Music Library Management Chapter Two: Storing
So you've acquired your digital music, from CDs or downloads, but how do you store your collection? Initially the simple answer is that you store computer based audio on the initial computer that performs the music acquisition.
There are a number of issues with this though. Space may be limited on the computer. It's also inflexible; your computer has to be turned on so that you can listen to music. This chapter discusses flexible and future proofed ways of storing your computer music collection.
This is the second in a series of posts serializing the Music Library Management ebook.
How much space?
One of the first thoughts you probably had when building a digital music library is "how much space will it take"? In other words, how much computer storage will you need? Will your existing computer's hard disk be able to take the strain, or should you invest in an extra one?
As discussed in the previous chapter, I recommend ripping to lossless music format. The most obvious drawback of this is the extra storage space that it takes.
The following table makes some bold assumptions about the average size of an average album. The figures are only meant to be a guideline, but it shows that ripping to lower quality MP3 and OGG will save more disk space.
|Albums||MP3 256Kb/s CBR* (GBs)||Ogg 256Kb/s VBR* (GBs)||FLAC (GBs)|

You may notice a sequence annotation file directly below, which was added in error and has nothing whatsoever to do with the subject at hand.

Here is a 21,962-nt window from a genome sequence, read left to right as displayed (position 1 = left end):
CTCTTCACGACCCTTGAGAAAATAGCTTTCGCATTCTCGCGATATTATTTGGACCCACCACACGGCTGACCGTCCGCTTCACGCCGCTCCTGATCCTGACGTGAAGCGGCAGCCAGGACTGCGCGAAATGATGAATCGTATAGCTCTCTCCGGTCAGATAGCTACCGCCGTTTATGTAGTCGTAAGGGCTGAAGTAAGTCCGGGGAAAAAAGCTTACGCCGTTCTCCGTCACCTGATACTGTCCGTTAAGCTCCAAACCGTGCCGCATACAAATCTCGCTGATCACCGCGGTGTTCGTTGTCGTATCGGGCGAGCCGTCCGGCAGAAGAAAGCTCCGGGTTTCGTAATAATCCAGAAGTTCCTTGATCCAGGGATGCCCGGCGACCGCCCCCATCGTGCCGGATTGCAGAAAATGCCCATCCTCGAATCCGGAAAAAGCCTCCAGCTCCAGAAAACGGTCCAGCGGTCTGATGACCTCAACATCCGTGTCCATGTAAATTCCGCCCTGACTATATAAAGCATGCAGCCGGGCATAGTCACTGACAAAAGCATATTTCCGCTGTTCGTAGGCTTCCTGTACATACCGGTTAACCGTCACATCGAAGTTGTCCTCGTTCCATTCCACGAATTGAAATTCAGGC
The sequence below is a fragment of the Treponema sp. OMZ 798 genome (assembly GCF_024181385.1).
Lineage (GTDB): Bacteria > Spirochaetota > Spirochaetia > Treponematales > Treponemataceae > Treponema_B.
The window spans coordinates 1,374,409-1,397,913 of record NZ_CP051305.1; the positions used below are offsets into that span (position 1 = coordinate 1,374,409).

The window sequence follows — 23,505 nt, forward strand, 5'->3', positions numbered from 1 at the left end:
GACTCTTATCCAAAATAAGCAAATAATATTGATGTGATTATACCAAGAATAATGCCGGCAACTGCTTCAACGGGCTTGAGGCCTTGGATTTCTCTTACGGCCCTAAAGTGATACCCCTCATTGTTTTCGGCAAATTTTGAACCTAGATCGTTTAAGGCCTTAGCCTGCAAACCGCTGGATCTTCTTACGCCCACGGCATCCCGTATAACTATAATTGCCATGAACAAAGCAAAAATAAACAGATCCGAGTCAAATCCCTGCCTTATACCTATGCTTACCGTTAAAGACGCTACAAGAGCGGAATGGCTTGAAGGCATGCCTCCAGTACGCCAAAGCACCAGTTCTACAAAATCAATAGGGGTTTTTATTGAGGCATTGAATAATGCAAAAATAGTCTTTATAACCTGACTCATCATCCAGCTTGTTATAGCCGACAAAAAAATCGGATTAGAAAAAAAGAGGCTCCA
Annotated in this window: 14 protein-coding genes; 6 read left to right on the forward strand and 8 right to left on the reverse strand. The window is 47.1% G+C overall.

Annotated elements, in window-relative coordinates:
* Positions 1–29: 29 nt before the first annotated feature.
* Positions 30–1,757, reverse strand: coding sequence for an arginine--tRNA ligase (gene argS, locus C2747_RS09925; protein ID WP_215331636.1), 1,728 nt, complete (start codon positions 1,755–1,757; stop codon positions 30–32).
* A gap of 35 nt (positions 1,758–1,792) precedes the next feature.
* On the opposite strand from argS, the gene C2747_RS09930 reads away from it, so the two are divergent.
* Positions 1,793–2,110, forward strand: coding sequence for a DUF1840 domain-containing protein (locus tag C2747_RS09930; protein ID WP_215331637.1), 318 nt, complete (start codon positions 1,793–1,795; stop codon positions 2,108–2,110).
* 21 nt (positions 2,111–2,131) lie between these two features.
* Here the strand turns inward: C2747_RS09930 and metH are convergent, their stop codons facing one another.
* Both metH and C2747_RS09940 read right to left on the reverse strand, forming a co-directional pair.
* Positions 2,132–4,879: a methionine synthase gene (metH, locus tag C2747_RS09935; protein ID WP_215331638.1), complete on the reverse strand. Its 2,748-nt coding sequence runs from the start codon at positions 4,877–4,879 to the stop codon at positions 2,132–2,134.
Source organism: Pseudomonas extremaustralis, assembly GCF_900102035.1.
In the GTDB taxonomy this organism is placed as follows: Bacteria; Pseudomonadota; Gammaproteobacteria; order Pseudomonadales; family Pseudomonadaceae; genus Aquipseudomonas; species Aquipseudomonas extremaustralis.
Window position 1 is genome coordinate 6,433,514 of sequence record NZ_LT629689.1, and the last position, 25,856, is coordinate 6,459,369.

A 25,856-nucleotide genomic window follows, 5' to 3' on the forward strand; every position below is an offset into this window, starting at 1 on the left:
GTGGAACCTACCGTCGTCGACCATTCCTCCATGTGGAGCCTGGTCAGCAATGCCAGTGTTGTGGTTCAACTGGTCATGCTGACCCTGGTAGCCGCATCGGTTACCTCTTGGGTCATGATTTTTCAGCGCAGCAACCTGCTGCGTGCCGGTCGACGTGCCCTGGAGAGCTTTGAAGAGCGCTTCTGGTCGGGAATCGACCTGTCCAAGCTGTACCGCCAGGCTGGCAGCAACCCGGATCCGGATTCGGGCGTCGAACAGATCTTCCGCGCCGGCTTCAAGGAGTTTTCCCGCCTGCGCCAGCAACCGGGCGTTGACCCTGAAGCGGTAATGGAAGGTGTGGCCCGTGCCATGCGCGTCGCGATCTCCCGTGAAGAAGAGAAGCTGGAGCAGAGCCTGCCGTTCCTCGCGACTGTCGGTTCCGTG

It's worth noting that 256Kb/s Ogg will probably also sound better than 256Kb/s MP3s, due to the superiority of the codec.
Clearly, a lossless music library will take up two-to-three times the amount of space of a lossy library. For a large collection of 10k albums, you require almost three terabytes of storage space. That's much more space than is available on most desktops or laptop computers at the time of writing.
I just wrote "at the time of writing" and, indeed, as with many things in the digital and computerised world, technology advances fast. Storage costs continually fall. You may already know of Moore's Law, which states the number of transistors that can be placed in an integrated circuit doubles every two years (this is CPU power to you and me). Well, there's a similar law for storage: Kryder's Law (http://en.wikipedia.org/wiki/Mark_Kryder).
Kryder's Law states that storage density achievable in computer storage doubles each year. In tandem, and importantly to you and me, the amount of storage purchasable per dollar, pound or yuan doubles each year also ( http://www.mattscomputertrends.com/Kryder's.html).
This means enough space to store all but the largest collections is now easily affordable. Taking the largest collection in the examples above, a three terabyte disk now costs around £100/$157/€115 (30th April 2012). In the context of wider expenditure on hi-fi equipment, this is a small amount and it also has the benefit of flexibility; it can be re-used for other data, such as photos, videos and documents.
On a computer
Most computer music libraries end up, at least at first, being stored on a computer's hard disk.